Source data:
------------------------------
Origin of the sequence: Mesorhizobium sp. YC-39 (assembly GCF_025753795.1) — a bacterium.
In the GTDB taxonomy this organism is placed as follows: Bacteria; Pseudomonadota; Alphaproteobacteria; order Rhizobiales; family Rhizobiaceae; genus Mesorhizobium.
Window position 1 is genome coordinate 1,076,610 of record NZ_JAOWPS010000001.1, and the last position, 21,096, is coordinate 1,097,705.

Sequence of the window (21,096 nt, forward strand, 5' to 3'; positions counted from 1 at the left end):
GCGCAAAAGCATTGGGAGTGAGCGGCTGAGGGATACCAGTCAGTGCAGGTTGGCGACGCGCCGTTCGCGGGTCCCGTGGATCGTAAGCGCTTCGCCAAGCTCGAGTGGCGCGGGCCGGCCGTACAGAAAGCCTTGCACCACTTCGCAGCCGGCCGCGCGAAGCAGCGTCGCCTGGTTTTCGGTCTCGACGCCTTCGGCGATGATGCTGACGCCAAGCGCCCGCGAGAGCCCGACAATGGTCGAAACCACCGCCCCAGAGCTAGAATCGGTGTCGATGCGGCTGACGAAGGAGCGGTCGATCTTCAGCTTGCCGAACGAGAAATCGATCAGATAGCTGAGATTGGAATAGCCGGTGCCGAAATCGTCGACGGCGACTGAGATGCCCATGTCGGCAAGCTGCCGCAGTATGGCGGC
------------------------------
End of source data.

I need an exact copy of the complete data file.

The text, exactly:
Origin of the sequence: Mesorhizobium sp. YC-39 (assembly GCF_025753795.1) — a bacterium.
In the GTDB taxonomy this organism is placed as follows: Bacteria; Pseudomonadota; Alphaproteobacteria; order Rhizobiales; family Rhizobiaceae; genus Mesorhizobium.
Window position 1 is genome coordinate 1,076,610 of record NZ_JAOWPS010000001.1, and the last position, 21,096, is coordinate 1,097,705.

Sequence of the window (21,096 nt, forward strand, 5' to 3'; positions counted from 1 at the left end):
GCGCAAAAGCATTGGGAGTGAGCGGCTGAGGGATACCAGTCAGTGCAGGTTGGCGACGCGCCGTTCGCGGGTCCCGTGGATCGTAAGCGCTTCGCCAAGCTCGAGTGGCGCGGGCCGGCCGTACAGAAAGCCTTGCACCACTTCGCAGCCGGCCGCGCGAAGCAGCGTCGCCTGGTTTTCGGTCTCGACGCCTTCGGCGATGATGCTGACGCCAAGCGCCCGCGAGAGCCCGACAATGGTCGAAACCACCGCCCCAGAGCTAGAATCGGTGTCGATGCGGCTGACGAAGGAGCGGTCGATCTTCAGCTTGCCGAACGAGAAATCGATCAGATAGCTGAGATTGGAATAGCCGGTGCCGAAATCGTCGACGGCGACTGAGATGCCCATGTCGGCAAGCTGCCGCAGTATGGCGGC